Costa Rica - Oct. 20, 2006 Saturday


it is tropical afterall

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Poison frog

Will went on the rain forest sky walk tour and Robin visited several cities nearby cities and rode through the countryside.

When we started through the rain forest, it was, as advertised, raining. It rained for the whole walk. We didn't see a lot of wildlife. They are smarter than us and took cover from the rain.

We did find a "poison" frog on a leaf at the hotel before we headed out. If you ate the frog, it would make you sick, but not kill you. The truely poisonous frogs are extinct in Costa Rica. It was less than an inch long so the picture is not very good.


Bridge through the canapy


The rain forest seen through a gap.

The suspension bridges stretch across canyons giving an up close view of the forest canapy. They are about 300 feet long and a 100 feet high. With the rain coming down, they were a bit frightening. I'm just glad it was not windy. As it was, most of my pictures from the bridges were just blurs.

The rain forest we were in, is of the type known as "tropical dry". That means there is a wet and dry season, rather than just raining all year round. Altough we are at the end of the rainy season, they've been getting a lot of rain for the last couple weeks.


it was a long way down


fascinating leaves

The forest is full of plant life. Everything is trying to grow faster than, on top of, around, whatever, than its neighbors to reach the sun. All the while its being eaten by bugs and parasites. It is a jungle out there indeed.

After we got back to the bus, our guide told us she had some good news and some bad news. The bad news: there had been a land slide and the road to the next part of our tour was closed. The good news: we weren't trapped beyond it (early reports had one of the buses on the far side, but turned out to be in error). At this point, it finally stopped raining.


Villa Lapas


Crocodiles in the river.

The tour company punted. They arranged lunch for us at the local hotel, then wildlife spotting on the grounds. We saw several birds (from humming birds to vultures), a nest of bats in a palm tree, leaf cutter ants plying their trade, and several other things.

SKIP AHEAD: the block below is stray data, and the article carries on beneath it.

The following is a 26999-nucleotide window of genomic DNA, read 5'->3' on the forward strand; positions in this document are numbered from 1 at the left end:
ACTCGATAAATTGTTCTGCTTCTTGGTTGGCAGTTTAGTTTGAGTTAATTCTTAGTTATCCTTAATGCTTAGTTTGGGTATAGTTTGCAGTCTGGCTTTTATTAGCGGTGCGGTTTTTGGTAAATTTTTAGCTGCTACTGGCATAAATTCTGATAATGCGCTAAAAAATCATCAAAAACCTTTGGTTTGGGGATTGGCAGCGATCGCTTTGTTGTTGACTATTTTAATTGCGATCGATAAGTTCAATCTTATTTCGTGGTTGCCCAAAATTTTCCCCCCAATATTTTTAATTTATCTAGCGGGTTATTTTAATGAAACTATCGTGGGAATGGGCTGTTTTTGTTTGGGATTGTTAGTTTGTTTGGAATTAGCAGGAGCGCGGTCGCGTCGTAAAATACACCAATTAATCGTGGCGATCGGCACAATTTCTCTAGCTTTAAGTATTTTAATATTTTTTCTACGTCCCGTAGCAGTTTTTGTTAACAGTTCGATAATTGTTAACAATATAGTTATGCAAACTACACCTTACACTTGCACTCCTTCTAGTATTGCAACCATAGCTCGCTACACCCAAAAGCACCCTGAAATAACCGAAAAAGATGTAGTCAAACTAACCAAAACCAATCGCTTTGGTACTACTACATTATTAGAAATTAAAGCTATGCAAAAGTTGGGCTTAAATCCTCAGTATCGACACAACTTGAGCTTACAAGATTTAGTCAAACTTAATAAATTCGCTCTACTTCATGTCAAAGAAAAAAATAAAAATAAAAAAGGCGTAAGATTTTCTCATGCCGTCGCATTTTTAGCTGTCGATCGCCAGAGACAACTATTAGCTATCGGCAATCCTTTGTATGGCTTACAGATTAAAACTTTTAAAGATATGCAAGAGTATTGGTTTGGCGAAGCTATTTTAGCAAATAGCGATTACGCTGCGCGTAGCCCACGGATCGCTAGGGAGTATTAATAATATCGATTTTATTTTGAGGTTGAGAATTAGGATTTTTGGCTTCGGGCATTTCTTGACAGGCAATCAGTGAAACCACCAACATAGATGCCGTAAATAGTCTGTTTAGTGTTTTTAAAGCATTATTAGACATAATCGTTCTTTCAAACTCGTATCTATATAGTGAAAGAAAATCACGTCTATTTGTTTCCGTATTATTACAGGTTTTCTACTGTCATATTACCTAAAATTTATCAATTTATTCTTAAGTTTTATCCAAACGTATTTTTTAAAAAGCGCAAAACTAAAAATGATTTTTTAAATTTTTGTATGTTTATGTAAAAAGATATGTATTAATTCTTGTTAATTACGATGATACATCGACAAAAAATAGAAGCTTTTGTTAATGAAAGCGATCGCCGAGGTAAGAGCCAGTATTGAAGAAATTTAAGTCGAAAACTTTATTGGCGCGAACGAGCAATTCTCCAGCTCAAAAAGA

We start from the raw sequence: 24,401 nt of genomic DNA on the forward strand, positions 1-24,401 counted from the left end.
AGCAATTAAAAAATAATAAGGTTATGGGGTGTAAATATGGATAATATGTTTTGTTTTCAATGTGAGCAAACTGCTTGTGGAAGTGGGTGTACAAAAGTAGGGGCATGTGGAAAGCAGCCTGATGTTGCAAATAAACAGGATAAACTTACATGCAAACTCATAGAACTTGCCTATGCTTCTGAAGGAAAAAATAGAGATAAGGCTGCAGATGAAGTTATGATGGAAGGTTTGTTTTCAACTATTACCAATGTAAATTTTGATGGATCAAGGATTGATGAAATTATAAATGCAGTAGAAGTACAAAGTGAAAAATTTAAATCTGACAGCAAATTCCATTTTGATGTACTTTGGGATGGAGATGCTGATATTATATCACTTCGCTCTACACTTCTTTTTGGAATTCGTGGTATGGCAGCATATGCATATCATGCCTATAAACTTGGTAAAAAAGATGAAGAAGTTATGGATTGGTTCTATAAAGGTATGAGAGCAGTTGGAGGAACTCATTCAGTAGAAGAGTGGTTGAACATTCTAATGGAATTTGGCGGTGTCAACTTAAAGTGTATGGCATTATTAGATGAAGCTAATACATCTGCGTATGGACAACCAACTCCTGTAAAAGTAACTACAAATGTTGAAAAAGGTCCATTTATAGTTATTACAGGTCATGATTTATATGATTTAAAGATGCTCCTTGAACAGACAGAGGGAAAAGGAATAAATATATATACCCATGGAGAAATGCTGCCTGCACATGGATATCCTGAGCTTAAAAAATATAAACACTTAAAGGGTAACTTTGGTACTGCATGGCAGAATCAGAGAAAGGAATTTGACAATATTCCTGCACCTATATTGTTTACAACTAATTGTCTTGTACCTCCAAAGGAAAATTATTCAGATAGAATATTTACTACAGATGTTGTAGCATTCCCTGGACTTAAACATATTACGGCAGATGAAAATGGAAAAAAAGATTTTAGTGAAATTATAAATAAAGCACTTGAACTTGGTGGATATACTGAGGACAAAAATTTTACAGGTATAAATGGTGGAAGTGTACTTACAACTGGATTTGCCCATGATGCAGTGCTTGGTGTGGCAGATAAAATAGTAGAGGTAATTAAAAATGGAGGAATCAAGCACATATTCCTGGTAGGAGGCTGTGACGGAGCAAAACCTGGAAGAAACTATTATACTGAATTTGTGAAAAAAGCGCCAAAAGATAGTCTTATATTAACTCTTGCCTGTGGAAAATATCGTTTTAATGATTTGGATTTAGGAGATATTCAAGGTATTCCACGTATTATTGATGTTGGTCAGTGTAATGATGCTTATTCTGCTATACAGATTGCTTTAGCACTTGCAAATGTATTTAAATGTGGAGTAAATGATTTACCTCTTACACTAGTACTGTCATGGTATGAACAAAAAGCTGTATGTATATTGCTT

On the way back we saw a crocodile in a river. So the bus pulled over and we all trooped back across the bridge. It turned out to be a gathering. A couple of crocodiles right under us, three more just upstream, and more swimming up as we watched. I don't think I will swim there.

A good day, but wet and starting to get chilled as we got back to the ship.


Road side fruit in Orotina & food stand with kitchen. Good hot coffee too!


The kids dance in the rain for us in the square.

It was pouring when Robin left and rained for most of the tour. Our guide was an engineer turned tour guide who attended college in New Jersey for 8 monthes to get a certificate in English as a 2nd language. He was extemely knowledgeable about his country. The new government is rebuilding the roads and railways (the dry canal). Tourism is #1, high tech (including Intel) is #2, and export - coffee, bananas, and mangos is #3. They have 95% literacy rate. In the '40s they disbanded the army and gave the money to the schools. They also gave land to those who were willing to farm it - 5 acre plots and coffee beans. They have a plan to grow as a country and are back on track - so they feel/hope.

Church originally build by the Spanish. Mostly destroyed by pirates in the 17th C and then rebuilt.


Black sand beach at Punto Arenas - where we were docked.

They took us to a roadside stand for rest break and to taste fruit (good coffee too!) after riding to Orotina - a medium size city at a railroad crossroads which was originally for goldmining. Then on to another city, the 2nd oldest - Esparza, through some farming and hilly areas. There we were met by children doing folkloric dancing in the square. Some were dressed as totem animals. The church was open for us to visit too. Then back to Punto Arenas via another shop/resturant with fruit to taste (yummy mangos!).

After lunch I walked back down the LONG pier to the "flea market". It was still sprinkling, but then it had been raining for 4 days so wet was the order of the day. Some fun shopping for crafts. Then back along the long pier to the ship for mundane things like laundry.

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Rights to all pictures and text reserved by Robin Berry and Will Ringer Oct 2006.